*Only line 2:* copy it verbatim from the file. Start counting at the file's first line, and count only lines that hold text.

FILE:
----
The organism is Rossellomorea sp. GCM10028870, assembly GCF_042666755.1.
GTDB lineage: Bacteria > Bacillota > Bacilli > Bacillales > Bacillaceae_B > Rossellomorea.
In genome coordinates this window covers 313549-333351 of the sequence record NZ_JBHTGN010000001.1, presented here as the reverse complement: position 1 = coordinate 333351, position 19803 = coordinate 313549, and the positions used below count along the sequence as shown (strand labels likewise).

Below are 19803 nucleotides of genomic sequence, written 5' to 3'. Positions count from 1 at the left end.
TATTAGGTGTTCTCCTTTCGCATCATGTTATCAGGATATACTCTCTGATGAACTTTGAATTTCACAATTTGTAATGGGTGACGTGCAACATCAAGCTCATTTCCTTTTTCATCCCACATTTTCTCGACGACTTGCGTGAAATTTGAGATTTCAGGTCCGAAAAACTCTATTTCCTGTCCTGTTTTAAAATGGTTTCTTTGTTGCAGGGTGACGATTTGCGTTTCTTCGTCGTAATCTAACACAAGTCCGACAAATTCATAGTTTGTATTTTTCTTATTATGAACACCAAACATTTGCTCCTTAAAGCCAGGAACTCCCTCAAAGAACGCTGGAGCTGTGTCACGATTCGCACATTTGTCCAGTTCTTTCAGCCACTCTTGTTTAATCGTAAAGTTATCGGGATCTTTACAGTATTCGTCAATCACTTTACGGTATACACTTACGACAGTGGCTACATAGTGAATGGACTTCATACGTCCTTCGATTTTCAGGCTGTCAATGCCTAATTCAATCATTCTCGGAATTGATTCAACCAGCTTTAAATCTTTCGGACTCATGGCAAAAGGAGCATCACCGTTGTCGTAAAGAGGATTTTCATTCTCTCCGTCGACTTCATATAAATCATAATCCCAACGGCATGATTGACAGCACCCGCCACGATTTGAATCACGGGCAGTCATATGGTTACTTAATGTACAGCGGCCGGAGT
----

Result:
GTDB lineage: Bacteria > Bacillota > Bacilli > Bacillales > Bacillaceae_B > Rossellomorea.